Four inspiring quotes:
“Every champion was once a contender who refused to give up.” — Rocky Balboa
“I’d rather be 2 strokes ahead going into the last day than 2 strokes behind. Having said that, it’s probably easier to win coming from behind. There is no fear in chasing. There is fear in being chased.” — Jack Nicklaus
“Surmounting difficulty is the crucible that forms character.” — Tony Robbins
“You may not control all the events that happen to you, but you can decide not to be reduced by them.” — Maya Angelou
The D-backs are not fully in control of whether they become a NL wild-card team, but they decided to continue playing winning baseball as a contender.
Do the D-backs play better on-the-road or at Chase?
This season, the win-loss results are about the same. They are 37-34 on-the-road and 36-33 at home. Maybe there is no difference.
In each of the prior three seasons, the D-backs played the Reds in two series with each team winning one series. There were no sweeps.
In this series, the D-backs play the Reds on-the-road. A week later, they play the Reds at Chase. These two series are a rare opportunity to compare on-the-road and Chase.
The win-loss outcome between the Reds and the D-backs may, or may not, answer the question, “Where do the D-backs play better?” If either series is a sweep, it would be a stronger indicator than a series win. Let’s look at the possibilities:
- D-backs win both series – maybe there is no difference. More importantly, the D-backs are strongly contending for the wild-card!
- D-backs win on-the-road and lose at Chase – Strong confirmation that the D-backs play better on-the-road. The strength of the conclusion would be bolstered because the D-backs won on-the-road despite the Reds having a much higher winning percentage on their home field.
- D-backs win at Chase and lose on-the-road. Maybe there is no difference.
- D-backs lose both series. What? This is simply inconceivable.
Who will pitch in this series?
The three projected Reds starters are better against right handed batters (RHBs).
Friday. Tyler Mahle (97 ERA+, 9.2 SO/9, 2.2 BB/9) vs Robbie Ray (113 ERA+, 11.8 SO/9, 4.1 BB/9)
Tyler Mahle missed August with a Hamstring injury. His first game back was against the Cardinals. He pitched 1-2-3 innings in the 1st, 3rd, 5th, and 6th innings. He allowed 1 earned run in 6.1 innings pitched. His earned the third highest Bill-James-Game-Score (68) of his career.
Tyler Mahle pitches better against RHB (OPS .632 vs .875). He pitches better at home (OPS .672 vs 787), and this game is a home game for him.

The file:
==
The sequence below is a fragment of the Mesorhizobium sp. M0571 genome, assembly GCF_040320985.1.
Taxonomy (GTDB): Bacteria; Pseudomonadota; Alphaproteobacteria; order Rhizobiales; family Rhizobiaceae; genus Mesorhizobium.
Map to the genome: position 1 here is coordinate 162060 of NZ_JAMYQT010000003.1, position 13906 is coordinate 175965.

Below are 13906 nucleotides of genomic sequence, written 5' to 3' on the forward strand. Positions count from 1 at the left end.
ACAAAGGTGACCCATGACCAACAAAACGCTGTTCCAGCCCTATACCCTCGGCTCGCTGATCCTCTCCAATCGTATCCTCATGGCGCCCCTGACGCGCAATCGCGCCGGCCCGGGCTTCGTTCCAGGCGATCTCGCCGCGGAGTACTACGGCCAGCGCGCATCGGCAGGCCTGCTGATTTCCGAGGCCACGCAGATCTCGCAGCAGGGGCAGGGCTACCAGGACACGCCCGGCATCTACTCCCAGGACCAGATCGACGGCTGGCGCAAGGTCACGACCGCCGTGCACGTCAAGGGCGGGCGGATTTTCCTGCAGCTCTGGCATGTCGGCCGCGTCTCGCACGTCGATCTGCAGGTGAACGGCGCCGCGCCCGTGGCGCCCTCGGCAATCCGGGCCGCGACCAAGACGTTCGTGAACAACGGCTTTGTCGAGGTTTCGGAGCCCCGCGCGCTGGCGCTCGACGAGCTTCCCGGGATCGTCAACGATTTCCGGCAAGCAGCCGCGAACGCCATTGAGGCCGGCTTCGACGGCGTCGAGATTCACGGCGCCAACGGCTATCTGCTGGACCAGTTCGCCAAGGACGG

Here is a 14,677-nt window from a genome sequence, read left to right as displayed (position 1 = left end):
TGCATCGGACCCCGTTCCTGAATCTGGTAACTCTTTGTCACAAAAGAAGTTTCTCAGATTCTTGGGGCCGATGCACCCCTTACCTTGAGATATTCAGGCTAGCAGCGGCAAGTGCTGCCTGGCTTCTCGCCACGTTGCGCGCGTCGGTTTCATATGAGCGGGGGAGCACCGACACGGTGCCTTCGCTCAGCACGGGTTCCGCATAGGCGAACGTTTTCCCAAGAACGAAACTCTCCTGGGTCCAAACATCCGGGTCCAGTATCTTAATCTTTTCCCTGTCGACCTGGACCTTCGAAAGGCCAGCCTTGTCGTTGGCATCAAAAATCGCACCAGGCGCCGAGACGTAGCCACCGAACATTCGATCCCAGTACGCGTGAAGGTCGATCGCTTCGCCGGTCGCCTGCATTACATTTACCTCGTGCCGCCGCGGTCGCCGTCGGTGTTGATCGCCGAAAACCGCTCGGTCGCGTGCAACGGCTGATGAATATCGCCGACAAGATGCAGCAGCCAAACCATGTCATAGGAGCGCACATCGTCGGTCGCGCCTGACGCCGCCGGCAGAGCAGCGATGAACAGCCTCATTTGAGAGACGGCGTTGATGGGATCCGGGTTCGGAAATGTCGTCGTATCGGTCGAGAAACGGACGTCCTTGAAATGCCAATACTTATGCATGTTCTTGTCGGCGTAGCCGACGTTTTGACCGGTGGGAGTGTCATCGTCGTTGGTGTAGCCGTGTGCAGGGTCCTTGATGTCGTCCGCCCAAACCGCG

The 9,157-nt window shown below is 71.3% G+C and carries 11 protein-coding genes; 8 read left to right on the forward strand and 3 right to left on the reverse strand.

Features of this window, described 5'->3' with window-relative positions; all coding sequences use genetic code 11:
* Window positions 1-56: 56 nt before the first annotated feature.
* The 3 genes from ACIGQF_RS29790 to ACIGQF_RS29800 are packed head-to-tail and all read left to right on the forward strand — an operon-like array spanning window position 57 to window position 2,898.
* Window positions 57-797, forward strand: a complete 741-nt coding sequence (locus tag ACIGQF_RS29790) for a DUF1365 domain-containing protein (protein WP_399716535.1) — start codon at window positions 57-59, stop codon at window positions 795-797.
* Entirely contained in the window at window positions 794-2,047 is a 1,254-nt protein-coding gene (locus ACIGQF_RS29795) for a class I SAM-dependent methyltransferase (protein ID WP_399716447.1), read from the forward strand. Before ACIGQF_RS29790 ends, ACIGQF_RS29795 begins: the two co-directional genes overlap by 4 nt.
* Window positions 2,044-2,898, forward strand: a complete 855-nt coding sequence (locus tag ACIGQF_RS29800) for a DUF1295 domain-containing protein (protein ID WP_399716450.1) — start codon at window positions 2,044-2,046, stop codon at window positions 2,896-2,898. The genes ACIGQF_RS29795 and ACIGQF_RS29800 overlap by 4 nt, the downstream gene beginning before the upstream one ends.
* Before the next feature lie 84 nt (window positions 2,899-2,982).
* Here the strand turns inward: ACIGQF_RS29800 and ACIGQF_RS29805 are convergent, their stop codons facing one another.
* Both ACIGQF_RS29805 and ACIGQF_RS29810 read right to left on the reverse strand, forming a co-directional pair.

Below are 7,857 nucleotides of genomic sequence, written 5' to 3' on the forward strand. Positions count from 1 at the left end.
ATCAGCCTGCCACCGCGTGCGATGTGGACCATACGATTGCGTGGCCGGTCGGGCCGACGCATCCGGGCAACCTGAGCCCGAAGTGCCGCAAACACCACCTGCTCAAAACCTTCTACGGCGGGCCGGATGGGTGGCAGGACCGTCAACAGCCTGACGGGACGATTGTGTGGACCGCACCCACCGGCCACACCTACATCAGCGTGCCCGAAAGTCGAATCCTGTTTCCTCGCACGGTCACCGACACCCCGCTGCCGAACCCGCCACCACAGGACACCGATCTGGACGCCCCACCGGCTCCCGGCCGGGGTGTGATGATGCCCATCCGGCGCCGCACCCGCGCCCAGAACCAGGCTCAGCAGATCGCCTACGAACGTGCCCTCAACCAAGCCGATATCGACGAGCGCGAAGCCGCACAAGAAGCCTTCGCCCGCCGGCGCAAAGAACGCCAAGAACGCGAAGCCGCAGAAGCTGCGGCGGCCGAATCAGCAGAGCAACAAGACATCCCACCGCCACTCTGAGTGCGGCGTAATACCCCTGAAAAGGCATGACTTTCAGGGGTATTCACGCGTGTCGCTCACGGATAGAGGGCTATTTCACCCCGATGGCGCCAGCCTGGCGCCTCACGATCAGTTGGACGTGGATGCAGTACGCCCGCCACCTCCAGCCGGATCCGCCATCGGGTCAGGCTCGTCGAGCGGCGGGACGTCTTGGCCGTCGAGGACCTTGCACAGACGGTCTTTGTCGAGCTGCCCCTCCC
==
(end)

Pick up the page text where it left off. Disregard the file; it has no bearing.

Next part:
Robbie Ray’s strikeouts-per-9-innings of 11.783 ranked second in the NL. Likely, Ray will do well against the Reds. Two of their better hitters (against Ray) are Freddy Galvis (26 PAs, .333 BA, and .718 OPS) and Eugenio Suarez (9 PAs, .286 BA, and 1.302 OPS). This week Suarez was hit in the hand by Daniel Ponce de Leon’s 93 mph fastball. Suarez is back, but can he hit at 100%?
Saturday. Luis Castillo (141 ERA+, 10.7 SO/9, 3.6 BB/9) vs Alex Young (118 ERA+, 7.1 SO/9, 2.8 BB/9)
Connor Byrne, MLB Trade Rumors, wrote that Castillo’s 14 wins may make him a Cy Young candidate, although not everyone values win-loss records . He pitches better against RHB (OPS .629 vs .867).
Rookie Alex Young has pitched better on-the-road than at home (ERA 2.96 vs 4.60), and this game is on-the-road for him.
Sunday. Anthony DeSclafani (112 ERA+, 9.3 SO/9, 2.8 BB/9) vs Mike Leake (71 ERA+, 3.1 SO/9, 1.3 BB/9)
Anthony DeSclafani pitches better against RHB (OPS .582 vs .703). In 30% of his games, he allows 2 or more homers. This season, his 27-homers-allowed is two more than Robbie Ray allowed.
Mike Leake needs to strikeout more batters. For pitchers with at least 100 innings this season, Leake’s strikeouts-per-9-innings of 5.86 ranked 103 out of 107 pitchers. For the D-backs, his strikeouts-per-9-innings of 3.1 is significantly below every pitcher in this table.
Nevertheless, pitching for the D-backs, he adjusted his mix of pitches to good effect:
- After he was traded to the D-backs, he increased the frequency of sliders from 14.8% to 19.8%. That increased his whiff rate because his sliders have the highest whiff percentage (this season 14.1% for Mariners and 22.6% for D-backs) of all his pitches. (Source: Brooks Baseball)
- “By removing his dependency on the sinker [compared to prior seasons], Leake has made a more diverse profile of pitches that allow him to avoid being predictable.” Joshua Inman, 1 September 2019.
Mike Leake is remaking himself to stay at the top of his game.